Shechtman offers advice on interviewing to NEX GEN class
If your typical employment interview is simply a checklist of questions, it's a colossal waste of time, Morrie Shechtman told members of the 2018-19 SNPA NEX GEN class during a recent video conference call.
Shechtman, an author and change consultant for corporate leaders, says he teaches his clients that a good employment interview is tough and uncomfortable.
"In an interview," he said, "I want to see how a person deals with difficulty – not with pleasant stuff. You're not hiring people to have a happy time all the time at work. You're hiring people to do difficult stuff, make tough decisions. So I want to see how that happens."
In particular, he teaches clients to ask two questions, above and beyond everything else.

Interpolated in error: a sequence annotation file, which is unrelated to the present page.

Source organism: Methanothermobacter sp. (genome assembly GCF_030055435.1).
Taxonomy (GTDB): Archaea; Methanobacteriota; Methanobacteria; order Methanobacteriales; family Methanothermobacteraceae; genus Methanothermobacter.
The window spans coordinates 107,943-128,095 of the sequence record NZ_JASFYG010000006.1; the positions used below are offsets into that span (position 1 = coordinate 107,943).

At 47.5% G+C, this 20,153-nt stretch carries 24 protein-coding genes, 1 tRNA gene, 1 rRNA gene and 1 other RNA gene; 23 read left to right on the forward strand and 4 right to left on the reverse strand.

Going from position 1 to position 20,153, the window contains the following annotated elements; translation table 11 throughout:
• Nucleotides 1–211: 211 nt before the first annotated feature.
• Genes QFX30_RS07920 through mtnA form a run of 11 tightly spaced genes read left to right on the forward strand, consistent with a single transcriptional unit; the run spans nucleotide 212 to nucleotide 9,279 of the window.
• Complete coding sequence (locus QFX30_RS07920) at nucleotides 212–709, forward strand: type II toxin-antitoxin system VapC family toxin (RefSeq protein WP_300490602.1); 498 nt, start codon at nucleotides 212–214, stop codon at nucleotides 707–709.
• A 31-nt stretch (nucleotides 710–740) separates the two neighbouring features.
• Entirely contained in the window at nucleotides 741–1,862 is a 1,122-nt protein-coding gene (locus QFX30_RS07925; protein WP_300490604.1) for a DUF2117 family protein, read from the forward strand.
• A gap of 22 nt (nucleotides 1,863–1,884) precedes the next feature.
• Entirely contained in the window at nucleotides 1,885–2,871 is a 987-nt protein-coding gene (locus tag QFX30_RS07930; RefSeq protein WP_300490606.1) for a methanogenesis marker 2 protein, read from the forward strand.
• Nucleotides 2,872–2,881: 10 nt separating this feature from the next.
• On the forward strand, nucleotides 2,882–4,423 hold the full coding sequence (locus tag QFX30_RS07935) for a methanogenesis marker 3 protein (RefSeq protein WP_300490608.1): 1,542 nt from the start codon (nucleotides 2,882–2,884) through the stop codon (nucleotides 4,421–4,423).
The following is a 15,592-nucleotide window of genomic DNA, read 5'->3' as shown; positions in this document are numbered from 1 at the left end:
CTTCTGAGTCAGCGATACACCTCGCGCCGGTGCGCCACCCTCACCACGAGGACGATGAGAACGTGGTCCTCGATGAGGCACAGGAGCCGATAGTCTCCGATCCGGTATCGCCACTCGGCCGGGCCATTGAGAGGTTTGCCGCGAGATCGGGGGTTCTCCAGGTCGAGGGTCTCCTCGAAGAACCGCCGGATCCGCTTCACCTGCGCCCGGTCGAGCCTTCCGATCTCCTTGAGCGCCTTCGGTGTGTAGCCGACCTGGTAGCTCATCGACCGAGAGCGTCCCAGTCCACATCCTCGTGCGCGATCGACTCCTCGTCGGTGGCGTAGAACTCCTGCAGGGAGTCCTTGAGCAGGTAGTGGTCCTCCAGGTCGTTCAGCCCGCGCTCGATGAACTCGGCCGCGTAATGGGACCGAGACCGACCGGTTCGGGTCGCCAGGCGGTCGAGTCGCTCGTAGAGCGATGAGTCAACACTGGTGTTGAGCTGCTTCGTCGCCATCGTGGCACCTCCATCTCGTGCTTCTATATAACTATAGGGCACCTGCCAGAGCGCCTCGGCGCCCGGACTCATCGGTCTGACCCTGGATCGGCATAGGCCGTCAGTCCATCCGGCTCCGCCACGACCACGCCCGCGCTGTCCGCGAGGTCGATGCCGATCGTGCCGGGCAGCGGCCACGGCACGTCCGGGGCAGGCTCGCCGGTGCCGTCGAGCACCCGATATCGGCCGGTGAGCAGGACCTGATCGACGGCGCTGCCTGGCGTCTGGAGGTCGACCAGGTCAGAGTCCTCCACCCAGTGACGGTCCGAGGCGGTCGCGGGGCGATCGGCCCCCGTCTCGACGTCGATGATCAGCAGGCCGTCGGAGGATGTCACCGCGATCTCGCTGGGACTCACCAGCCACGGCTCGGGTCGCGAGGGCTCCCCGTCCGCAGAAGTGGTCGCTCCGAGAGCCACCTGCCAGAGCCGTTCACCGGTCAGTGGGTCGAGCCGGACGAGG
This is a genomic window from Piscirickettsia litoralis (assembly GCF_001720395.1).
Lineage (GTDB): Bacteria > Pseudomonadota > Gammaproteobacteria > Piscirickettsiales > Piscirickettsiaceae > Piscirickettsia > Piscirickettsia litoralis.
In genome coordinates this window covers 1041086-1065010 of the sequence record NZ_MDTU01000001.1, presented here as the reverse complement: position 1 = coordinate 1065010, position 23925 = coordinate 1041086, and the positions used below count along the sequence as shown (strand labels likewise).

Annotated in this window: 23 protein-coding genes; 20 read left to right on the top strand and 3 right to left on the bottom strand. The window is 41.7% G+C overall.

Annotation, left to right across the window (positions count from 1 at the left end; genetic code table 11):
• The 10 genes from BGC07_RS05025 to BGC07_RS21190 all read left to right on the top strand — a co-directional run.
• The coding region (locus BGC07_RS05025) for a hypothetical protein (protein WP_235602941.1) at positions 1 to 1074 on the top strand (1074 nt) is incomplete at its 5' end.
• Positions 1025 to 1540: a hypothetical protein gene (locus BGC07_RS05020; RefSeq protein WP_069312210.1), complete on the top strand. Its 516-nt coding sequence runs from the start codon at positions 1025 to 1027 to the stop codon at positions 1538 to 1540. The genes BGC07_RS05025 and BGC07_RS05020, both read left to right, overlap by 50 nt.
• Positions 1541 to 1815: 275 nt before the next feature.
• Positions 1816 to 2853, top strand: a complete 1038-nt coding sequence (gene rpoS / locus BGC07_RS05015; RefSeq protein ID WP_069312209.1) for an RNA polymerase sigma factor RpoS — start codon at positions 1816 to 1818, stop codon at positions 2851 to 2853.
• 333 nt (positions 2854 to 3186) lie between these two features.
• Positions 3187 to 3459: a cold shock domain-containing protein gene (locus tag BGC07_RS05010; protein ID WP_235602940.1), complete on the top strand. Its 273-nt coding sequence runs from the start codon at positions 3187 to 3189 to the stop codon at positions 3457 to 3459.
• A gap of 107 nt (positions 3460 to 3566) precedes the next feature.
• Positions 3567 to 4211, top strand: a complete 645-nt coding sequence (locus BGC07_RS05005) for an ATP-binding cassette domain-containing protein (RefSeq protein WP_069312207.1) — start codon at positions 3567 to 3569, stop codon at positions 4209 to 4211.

#1 - Up until today's date, what have been the two most stressful experiences in your life? Why were they stressful and what did they teach you about yourself?
#2 - Up until today, what have been the two greatest losses in your life? Why were those losses significant and what did you learn about yourself?
He said those two questions – if you ask nothing else – will tell you everything you need to know about a candidate without violating any federal laws.
"You'll be amazed," he told the NEX GEN protégés, "at how open people are and how much they tell you about their lives."
When asked how companies should handle the difficult situations individuals might bring up in response to these questions, Shechtman told them to get rid of the notion that it's your job to make them feel better.
If someone were to tell him, for example, that he lost his best friend or his wife died of cancer, Shechtman said he would respond: "Wow! I'm sorry to hear that. How did that impact you and how did it change your life?"
He said it's not a company's role to try to make people feel better. Rather, he said interviewers need to ask how the loss changed the person's life and whether he or she learned from this life experience. "Do not hire people who learn nothing from their life," he said. "They are an enormous liability to your organization."